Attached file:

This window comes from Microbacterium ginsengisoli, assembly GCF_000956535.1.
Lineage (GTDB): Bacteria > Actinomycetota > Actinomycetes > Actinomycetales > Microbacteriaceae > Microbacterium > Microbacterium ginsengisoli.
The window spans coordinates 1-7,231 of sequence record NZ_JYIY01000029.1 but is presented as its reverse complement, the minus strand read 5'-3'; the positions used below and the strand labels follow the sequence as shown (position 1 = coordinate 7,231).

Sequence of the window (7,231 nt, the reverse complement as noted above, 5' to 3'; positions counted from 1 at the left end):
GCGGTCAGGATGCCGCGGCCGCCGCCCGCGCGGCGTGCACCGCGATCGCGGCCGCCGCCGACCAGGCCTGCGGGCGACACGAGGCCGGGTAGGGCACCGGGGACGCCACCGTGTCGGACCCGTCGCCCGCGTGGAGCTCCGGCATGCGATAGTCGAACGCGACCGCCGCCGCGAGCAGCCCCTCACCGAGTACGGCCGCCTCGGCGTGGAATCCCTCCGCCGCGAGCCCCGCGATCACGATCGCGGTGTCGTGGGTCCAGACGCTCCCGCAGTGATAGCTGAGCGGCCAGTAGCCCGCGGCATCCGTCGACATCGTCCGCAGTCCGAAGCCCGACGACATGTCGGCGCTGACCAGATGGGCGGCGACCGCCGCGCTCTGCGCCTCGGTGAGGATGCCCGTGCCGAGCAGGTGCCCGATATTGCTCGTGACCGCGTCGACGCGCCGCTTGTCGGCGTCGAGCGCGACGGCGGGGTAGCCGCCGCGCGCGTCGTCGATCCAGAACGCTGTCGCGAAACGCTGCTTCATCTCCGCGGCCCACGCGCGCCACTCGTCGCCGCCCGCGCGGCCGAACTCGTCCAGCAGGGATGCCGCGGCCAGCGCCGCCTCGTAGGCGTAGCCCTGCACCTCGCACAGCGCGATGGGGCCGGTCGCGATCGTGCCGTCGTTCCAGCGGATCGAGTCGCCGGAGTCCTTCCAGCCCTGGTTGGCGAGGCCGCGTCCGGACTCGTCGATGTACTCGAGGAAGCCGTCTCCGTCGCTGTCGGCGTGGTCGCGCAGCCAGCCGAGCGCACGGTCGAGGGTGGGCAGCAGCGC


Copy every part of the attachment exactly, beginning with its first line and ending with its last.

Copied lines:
This window comes from Microbacterium ginsengisoli, assembly GCF_000956535.1.
Lineage (GTDB): Bacteria > Actinomycetota > Actinomycetes > Actinomycetales > Microbacteriaceae > Microbacterium > Microbacterium ginsengisoli.
The window spans coordinates 1-7,231 of sequence record NZ_JYIY01000029.1 but is presented as its reverse complement, the minus strand read 5'-3'; the positions used below and the strand labels follow the sequence as shown (position 1 = coordinate 7,231).

Sequence of the window (7,231 nt, the reverse complement as noted above, 5' to 3'; positions counted from 1 at the left end):
GCGGTCAGGATGCCGCGGCCGCCGCCCGCGCGGCGTGCACCGCGATCGCGGCCGCCGCCGACCAGGCCTGCGGGCGACACGAGGCCGGGTAGGGCACCGGGGACGCCACCGTGTCGGACCCGTCGCCCGCGTGGAGCTCCGGCATGCGATAGTCGAACGCGACCGCCGCCGCGAGCAGCCCCTCACCGAGTACGGCCGCCTCGGCGTGGAATCCCTCCGCCGCGAGCCCCGCGATCACGATCGCGGTGTCGTGGGTCCAGACGCTCCCGCAGTGATAGCTGAGCGGCCAGTAGCCCGCGGCATCCGTCGACATCGTCCGCAGTCCGAAGCCCGACGACATGTCGGCGCTGACCAGATGGGCGGCGACCGCCGCGCTCTGCGCCTCGGTGAGGATGCCCGTGCCGAGCAGGTGCCCGATATTGCTCGTGACCGCGTCGACGCGCCGCTTGTCGGCGTCGAGCGCGACGGCGGGGTAGCCGCCGCGCGCGTCGTCGATCCAGAACGCTGTCGCGAAACGCTGCTTCATCTCCGCGGCCCACGCGCGCCACTCGTCGCCGCCCGCGCGGCCGAACTCGTCCAGCAGGGATGCCGCGGCCAGCGCCGCCTCGTAGGCGTAGCCCTGCACCTCGCACAGCGCGATGGGGCCGGTCGCGATCGTGCCGTCGTTCCAGCGGATCGAGTCGCCGGAGTCCTTCCAGCCCTGGTTGGCGAGGCCGCGTCCGGACTCGTCGATGTACTCGAGGAAGCCGTCTCCGTCGCTGTCGGCGTGGTCGCGCAGCCAGCCGAGCGCACGGTCGAGGGTGGGCAGCAGCGC